The ECtHR recalls that a “law”, within the meaning of Article 10, section 2 of the Convention, is a rule formulated with sufficient precision allowing citizens to decide their conduct and foreseeing, reasonably, depending on the circumstances of the case, the consequences that might result from a particular fact.[5] On the contrary, the expressions introduced do not provide the possibility to anticipate certain events, requests or prohibitions from the authorities and does not offer the possibility to decide about the conduct not yet covered by the legal norms.

 Also, the activation of article 15 could be interpreted as a protection measure in favour of the state for not being accused at the European Court of Human Rights, it is a premise for Human Rights violations.

Having examined the request, the Moldovan Constitutional Court claimed that the authors of the petition were limited to a simple statement which criticised the provisions that would be likely to cause serious harm to human rights and fundamental freedoms. The Court considered that the arguments must be brought regarding the intensity and possible damages. Moreover, arguments supporting the imminent and irreparable negative consequences of the risk were needed. The Court considered the risk being abstract and a solid motivation was necessary in order to suspend the notified prohibitions under the State of Emergency. The mere invocation of the risk did not represent a sufficient and convincing motivation.  And the Court did not take into consideration any international obligation to which the Republic of Moldova must conform in order to constitutionally restrict the fundamental rights. Therefore, the Constitutional Court rejected the request, retaining it unmotivated, and did not consider the international obligations that must be respected.

Starting with May 17, 2020, the state of emergency has been continuing only in public health. It was prolonged for several times with the maintenance of most of the bans approved during the state of emergency.[6]

The organizational effort of the authorities was appreciable even if the efficiency in combating the spread of COVID-19 infection proved to be unsatisfactory. It suffered from the involvement of the political factor to the detriment of the professional one in the process of adopting and implementing measures to prevent and combat the spread of COVID-19 infection. The discussion and adoption of decisions on multiple platforms, with the participation of representatives of the country’s top leadership, was followed by the formalization of those decisions by the competent institutions. This has considerably diminished the share of the voice of medical professionals in the process of making final decisions.

The Commission for Exceptional Situations and the Extraordinary National Commission of Public Health did not have a clear and transparent decision-making mechanism. Consequently, several adverse effects emerged with a negative impact on human rights including the reduction to 48 hours of the term for contesting the administrative sanctions, not being guaranteed the rights to defence; a restricted term up to 24 hours to contest the provisions of the CSE without any possibility of rescheduling.[7]  Moreover, the effectiveness of deterrents for those who violated the restrictions imposed by the authorities during emergencies was undermined by the lack of adequate legal provisions for the application of individualized punishments, which were initially exaggerated and used arbitrarily to later be declared unconstitutional.[8] There has been an attempt to pass a law rapidly involving a loan agreement  with Russia which could have involved fraudulent schemes against citizens’ interests. The law however was declared unconstitutional.[9]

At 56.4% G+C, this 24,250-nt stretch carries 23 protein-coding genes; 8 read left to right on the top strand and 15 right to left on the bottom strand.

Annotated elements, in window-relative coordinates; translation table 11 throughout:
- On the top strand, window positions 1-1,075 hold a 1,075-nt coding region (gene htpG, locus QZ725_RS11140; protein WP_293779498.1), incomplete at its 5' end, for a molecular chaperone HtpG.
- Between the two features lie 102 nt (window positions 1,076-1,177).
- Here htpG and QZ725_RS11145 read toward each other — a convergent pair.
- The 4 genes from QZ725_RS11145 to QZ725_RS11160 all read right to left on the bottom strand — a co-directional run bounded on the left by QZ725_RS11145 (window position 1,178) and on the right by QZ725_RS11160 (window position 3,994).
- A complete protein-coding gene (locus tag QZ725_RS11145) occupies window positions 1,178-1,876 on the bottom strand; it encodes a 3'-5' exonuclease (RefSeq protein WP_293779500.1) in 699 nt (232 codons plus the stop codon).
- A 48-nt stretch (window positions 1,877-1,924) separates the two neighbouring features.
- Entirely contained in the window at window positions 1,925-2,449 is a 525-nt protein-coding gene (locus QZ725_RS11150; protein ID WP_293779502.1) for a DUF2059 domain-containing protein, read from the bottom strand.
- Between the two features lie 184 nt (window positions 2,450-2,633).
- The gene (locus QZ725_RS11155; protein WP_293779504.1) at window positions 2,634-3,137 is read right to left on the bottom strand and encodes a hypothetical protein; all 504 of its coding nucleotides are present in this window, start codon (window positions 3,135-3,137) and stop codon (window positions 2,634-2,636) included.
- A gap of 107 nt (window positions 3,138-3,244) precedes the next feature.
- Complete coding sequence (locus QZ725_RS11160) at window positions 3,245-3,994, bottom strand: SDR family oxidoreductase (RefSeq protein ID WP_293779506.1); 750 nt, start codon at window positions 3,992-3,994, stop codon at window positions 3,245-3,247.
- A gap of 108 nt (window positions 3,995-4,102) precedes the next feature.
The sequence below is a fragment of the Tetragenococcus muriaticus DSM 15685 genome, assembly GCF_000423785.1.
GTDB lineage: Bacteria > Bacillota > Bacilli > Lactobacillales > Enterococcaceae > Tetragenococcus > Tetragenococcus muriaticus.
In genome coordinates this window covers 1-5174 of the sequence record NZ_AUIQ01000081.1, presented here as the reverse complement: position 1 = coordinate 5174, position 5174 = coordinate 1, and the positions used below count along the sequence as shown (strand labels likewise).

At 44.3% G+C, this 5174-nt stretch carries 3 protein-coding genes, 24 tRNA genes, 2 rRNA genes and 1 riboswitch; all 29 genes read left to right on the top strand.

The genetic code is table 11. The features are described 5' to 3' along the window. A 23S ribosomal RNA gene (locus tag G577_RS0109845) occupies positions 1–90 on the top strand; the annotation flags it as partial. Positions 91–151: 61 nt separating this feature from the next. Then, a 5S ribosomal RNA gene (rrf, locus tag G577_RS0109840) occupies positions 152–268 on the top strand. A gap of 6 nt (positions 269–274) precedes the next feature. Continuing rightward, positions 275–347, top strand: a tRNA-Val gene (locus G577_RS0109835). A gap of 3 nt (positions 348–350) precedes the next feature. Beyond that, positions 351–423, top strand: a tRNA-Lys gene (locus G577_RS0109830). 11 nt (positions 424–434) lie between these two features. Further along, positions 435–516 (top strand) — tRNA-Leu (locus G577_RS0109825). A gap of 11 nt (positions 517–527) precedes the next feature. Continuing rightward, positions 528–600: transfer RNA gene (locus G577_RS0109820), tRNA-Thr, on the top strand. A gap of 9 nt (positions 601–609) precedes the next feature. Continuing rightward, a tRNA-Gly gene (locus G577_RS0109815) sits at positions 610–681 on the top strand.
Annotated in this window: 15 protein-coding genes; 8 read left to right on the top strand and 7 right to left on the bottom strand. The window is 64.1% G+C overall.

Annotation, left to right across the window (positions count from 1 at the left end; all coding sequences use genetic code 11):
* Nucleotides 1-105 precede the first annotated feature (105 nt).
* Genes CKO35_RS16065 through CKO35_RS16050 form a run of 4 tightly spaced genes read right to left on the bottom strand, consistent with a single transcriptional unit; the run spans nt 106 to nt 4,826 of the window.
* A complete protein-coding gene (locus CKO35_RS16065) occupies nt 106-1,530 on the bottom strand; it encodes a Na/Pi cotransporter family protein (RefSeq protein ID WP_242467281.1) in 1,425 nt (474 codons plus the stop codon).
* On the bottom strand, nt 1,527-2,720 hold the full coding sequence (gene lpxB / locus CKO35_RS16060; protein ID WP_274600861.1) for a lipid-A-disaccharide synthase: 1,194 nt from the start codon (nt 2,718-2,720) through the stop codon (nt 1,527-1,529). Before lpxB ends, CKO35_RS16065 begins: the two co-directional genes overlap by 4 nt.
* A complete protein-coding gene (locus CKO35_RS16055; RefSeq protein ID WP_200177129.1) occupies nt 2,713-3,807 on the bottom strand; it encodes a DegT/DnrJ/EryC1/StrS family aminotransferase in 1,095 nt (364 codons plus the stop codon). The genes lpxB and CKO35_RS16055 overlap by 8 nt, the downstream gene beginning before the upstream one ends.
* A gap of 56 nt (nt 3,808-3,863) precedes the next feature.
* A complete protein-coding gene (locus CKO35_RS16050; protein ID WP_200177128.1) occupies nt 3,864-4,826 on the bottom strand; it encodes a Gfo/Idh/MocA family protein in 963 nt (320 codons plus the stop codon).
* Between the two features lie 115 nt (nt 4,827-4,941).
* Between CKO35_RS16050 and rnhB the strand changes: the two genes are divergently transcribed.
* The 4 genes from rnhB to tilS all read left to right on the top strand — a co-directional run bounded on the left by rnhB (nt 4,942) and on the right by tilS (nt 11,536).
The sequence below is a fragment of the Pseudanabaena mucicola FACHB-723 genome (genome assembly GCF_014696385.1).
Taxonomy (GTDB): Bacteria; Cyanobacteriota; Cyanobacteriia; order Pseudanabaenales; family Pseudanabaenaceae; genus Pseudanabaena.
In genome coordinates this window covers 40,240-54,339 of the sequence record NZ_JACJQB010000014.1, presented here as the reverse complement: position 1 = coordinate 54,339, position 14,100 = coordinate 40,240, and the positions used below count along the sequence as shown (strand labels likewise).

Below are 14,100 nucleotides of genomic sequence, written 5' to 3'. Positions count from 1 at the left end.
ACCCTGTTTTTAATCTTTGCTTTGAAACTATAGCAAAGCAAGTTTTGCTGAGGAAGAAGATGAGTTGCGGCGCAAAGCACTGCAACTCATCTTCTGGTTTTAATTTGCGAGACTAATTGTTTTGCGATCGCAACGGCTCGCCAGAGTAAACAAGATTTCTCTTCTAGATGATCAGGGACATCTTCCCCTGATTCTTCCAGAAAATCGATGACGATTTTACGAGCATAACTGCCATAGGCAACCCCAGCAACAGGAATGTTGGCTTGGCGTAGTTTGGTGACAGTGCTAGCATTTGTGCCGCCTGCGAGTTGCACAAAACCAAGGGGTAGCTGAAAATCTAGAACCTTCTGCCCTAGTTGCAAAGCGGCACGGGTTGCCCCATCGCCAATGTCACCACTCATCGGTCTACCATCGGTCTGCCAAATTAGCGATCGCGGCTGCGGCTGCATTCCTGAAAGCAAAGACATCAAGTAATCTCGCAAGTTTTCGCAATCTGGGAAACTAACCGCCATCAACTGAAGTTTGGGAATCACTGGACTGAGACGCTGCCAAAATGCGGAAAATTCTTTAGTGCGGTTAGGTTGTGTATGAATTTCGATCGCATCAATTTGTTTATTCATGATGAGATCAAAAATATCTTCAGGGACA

The Moldovan state has been challenged by the pandemic crisis: not only  because of the limited financial resources but especially because of the rule of law weakness which cannot guarantee the respect of human rights. Not having lived under a fully democratic regime for many decades is an important factor which explains the difficulty and the slowness that the country tries to overcome.

[1] Article 4, para. 2 of the Law no. 212/2004 on regime of the state of emergency, siege and war not amended: “During the state of emergency, siege or war, established throughout the country, it is not allowed to amend the Constitution, adopt, amend or repeal organic laws and electoral legislation, as well as conduct elections of central and local public authorities and republican and local referendums available at: .

[2] Parliament Decision no.55 available at: .

[3] Also art.2, point 12 , of the Decision no.55 provided for “exercise other necessary measures”.

[4] Case of Rotaru v. Romania, Application no. 28341/95, ECtHR Judgment of 04.05.2000.

[5] Case of Amihalachioaie v. Moldova, Application no. 60115/00 para. 25, ECtHR Judgment of 20.04.2004.